instagram So that’s what those random light switches are for💡🙃
Say hi to Remix, a new Reels feature that lets you create a reel next to an existing one. Whether you’re capturing your reaction, responding to friends or bringing your own magic to trends, Remix is another way to collab on Instagram. 🤩
Reels Remix by @quentinager and @jeezzaa
instagram For comedian Jes Tom ( @jesthekid ), #TransDayOfVisibility is about trans and nonbinary people sharing their experiences and celebrating each other. 🏳️⚧️
But Jes also knows that although trans joy is real, so are the things that threaten it. “It’s easy to think that trans visibility equals trans rights, when, as we can see from the ongoing debate over healthcare for trans youth here in the US, trans rights are in jeopardy right now.”
“Trans people are extremely diverse, and we have different needs depending on different factors. However, we all deserve free access to healthcare.”
For resources and ways to help, check out @trevorproject and @glaad . #ShareWithPride
Video by @jesthekid
instagram No one knows how to have more fun with a freestyle than artist Xavier Goodman ( @xaviergoodman ). 😁 🎶 🎭 👑
“My creative process for writing music is like coming up with a script that I can see myself performing onstage, like ‘Hamilton’ or Shakespeare,” explains Xavier, who started rapping at age 16. “I’m an actor, so being a theater kid and watching movies made me fall in love with words and how they make you feel. It made me want to make music.” ❤️
Reel by @xaviergoodman
instagram Color, love, exuberance and joy are central to #Holi , a festival that welcomes spring in Hindu communities around the world. “I usually celebrate Holi with family — rarely with friends,” says Indian student and national gold gymnastics medalist Parul Arora ( @parul_cutearora ). “But this time, we’ll have to be safe and can’t celebrate with everyone.”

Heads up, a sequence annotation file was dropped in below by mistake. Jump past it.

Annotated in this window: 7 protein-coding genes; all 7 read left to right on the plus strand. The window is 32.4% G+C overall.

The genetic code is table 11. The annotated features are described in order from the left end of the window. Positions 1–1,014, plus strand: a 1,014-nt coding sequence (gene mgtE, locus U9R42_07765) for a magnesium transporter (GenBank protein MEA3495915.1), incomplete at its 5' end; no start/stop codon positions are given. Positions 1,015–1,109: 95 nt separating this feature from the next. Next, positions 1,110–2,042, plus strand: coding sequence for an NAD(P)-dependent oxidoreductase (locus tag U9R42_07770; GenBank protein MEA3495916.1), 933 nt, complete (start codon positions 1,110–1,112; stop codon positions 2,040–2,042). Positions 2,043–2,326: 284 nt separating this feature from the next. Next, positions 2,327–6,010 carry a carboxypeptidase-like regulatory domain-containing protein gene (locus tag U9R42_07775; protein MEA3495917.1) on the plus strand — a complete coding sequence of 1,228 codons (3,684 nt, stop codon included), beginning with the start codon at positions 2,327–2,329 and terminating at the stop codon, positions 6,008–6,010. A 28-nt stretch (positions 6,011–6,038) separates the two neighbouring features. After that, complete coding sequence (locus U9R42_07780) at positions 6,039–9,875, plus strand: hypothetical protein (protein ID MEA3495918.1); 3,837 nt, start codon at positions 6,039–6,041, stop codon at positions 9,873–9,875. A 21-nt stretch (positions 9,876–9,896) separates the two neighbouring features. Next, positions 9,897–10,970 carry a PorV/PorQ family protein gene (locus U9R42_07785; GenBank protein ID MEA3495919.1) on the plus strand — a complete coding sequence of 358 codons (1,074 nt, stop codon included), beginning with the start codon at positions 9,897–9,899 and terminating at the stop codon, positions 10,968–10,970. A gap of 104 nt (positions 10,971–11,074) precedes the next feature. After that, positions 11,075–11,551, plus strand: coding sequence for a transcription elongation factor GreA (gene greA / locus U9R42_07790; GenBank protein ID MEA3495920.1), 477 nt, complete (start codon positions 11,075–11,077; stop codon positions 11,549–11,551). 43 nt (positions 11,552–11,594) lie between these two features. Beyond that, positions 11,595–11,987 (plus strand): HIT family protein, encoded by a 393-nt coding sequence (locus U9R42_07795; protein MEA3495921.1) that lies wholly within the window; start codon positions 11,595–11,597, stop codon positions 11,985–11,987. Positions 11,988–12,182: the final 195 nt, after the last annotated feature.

To mark the moment, Parul prepared a very special (and colorful) routine. ❤️
Reel by @parul_cutearora
Music by @vishaldadlani
instagram Singer and songwriter H.E.R. ( @hermusicofficial ) made you a playlist, and it’s (literally) life-changing.
She’s having an epic year of music recognition and is nominated for the #NAACPImageAwards on @bet this weekend. H.E.R. credits her success to the music that came before her and wants to share the magic.
“All of these amazing artists helped make me the artist that I am today. I’m so grateful for each and every one of these songs. They changed my life.” ❤️️
Check out our story for her 💯 playlist.
Photo by @hermusicofficial
instagram “Through my composition, I wanted to assert the fortitude and resilience of the AAPI community,” explains 17-year-old Chinese American artist Jackie Liu ( @jackieliuart ). “This moment carries great sadness, anger and trauma. But also possibility. We can choose to deny and bury our country’s ugly legacy… or we can acknowledge it, confront it and together build toward a more just world.”
Today is a national day of action and healing in support of the AAPI community. Check out our story for a collection of Instagram guides from organizations and creators who are leading the #StopAsianHate movement.
Illustration by @jackieliuart based on image by @jimwilson125 for @nytimes